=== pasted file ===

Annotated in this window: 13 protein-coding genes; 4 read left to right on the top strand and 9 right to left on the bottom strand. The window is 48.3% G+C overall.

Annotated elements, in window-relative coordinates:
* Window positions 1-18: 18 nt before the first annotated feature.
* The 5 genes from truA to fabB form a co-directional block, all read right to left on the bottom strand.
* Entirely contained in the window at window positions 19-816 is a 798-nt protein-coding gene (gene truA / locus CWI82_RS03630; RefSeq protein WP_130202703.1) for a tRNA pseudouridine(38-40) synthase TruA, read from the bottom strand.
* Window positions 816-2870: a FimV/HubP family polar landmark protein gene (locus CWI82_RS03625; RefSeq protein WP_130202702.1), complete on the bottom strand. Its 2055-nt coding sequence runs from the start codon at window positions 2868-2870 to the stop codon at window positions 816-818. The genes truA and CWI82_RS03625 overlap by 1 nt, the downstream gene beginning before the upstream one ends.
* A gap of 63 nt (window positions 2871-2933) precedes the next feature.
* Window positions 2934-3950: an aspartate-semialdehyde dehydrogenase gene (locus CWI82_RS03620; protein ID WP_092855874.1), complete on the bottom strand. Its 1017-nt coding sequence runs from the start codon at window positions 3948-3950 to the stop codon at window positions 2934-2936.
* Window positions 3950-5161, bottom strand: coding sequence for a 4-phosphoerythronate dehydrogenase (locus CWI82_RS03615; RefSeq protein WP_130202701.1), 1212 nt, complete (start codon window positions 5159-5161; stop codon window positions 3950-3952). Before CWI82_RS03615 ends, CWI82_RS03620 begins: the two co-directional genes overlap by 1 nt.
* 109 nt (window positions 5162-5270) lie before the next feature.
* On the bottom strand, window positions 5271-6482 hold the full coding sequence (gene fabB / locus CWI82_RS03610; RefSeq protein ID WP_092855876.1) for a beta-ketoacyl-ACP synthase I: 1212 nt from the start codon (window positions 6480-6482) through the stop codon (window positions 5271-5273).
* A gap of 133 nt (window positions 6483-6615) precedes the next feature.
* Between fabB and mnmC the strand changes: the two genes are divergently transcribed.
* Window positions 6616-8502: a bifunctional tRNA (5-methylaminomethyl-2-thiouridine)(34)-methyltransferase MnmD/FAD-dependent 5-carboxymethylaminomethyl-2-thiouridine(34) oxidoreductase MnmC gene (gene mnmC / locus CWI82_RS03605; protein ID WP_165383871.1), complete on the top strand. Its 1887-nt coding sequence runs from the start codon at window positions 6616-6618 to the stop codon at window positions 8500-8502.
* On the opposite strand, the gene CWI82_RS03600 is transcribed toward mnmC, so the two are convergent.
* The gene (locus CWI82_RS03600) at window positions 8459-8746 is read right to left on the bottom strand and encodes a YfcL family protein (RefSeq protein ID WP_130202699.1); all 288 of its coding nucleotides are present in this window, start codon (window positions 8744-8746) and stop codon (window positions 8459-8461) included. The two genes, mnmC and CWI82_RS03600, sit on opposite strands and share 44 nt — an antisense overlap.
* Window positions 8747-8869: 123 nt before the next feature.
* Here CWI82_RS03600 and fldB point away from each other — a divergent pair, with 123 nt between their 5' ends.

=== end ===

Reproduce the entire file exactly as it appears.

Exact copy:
Annotated in this window: 13 protein-coding genes; 4 read left to right on the top strand and 9 right to left on the bottom strand. The window is 48.3% G+C overall.

Annotated elements, in window-relative coordinates:
* Window positions 1-18: 18 nt before the first annotated feature.
* The 5 genes from truA to fabB form a co-directional block, all read right to left on the bottom strand.
* Entirely contained in the window at window positions 19-816 is a 798-nt protein-coding gene (gene truA / locus CWI82_RS03630; RefSeq protein WP_130202703.1) for a tRNA pseudouridine(38-40) synthase TruA, read from the bottom strand.
* Window positions 816-2870: a FimV/HubP family polar landmark protein gene (locus CWI82_RS03625; RefSeq protein WP_130202702.1), complete on the bottom strand. Its 2055-nt coding sequence runs from the start codon at window positions 2868-2870 to the stop codon at window positions 816-818. The genes truA and CWI82_RS03625 overlap by 1 nt, the downstream gene beginning before the upstream one ends.
* A gap of 63 nt (window positions 2871-2933) precedes the next feature.
* Window positions 2934-3950: an aspartate-semialdehyde dehydrogenase gene (locus CWI82_RS03620; protein ID WP_092855874.1), complete on the bottom strand. Its 1017-nt coding sequence runs from the start codon at window positions 3948-3950 to the stop codon at window positions 2934-2936.
* Window positions 3950-5161, bottom strand: coding sequence for a 4-phosphoerythronate dehydrogenase (locus CWI82_RS03615; RefSeq protein WP_130202701.1), 1212 nt, complete (start codon window positions 5159-5161; stop codon window positions 3950-3952). Before CWI82_RS03615 ends, CWI82_RS03620 begins: the two co-directional genes overlap by 1 nt.
* 109 nt (window positions 5162-5270) lie before the next feature.
* On the bottom strand, window positions 5271-6482 hold the full coding sequence (gene fabB / locus CWI82_RS03610; RefSeq protein ID WP_092855876.1) for a beta-ketoacyl-ACP synthase I: 1212 nt from the start codon (window positions 6480-6482) through the stop codon (window positions 5271-5273).
* A gap of 133 nt (window positions 6483-6615) precedes the next feature.
* Between fabB and mnmC the strand changes: the two genes are divergently transcribed.
* Window positions 6616-8502: a bifunctional tRNA (5-methylaminomethyl-2-thiouridine)(34)-methyltransferase MnmD/FAD-dependent 5-carboxymethylaminomethyl-2-thiouridine(34) oxidoreductase MnmC gene (gene mnmC / locus CWI82_RS03605; protein ID WP_165383871.1), complete on the top strand. Its 1887-nt coding sequence runs from the start codon at window positions 6616-6618 to the stop codon at window positions 8500-8502.
* On the opposite strand, the gene CWI82_RS03600 is transcribed toward mnmC, so the two are convergent.
* The gene (locus CWI82_RS03600) at window positions 8459-8746 is read right to left on the bottom strand and encodes a YfcL family protein (RefSeq protein ID WP_130202699.1); all 288 of its coding nucleotides are present in this window, start codon (window positions 8744-8746) and stop codon (window positions 8459-8461) included. The two genes, mnmC and CWI82_RS03600, sit on opposite strands and share 44 nt — an antisense overlap.
* Window positions 8747-8869: 123 nt before the next feature.
* Here CWI82_RS03600 and fldB point away from each other — a divergent pair, with 123 nt between their 5' ends.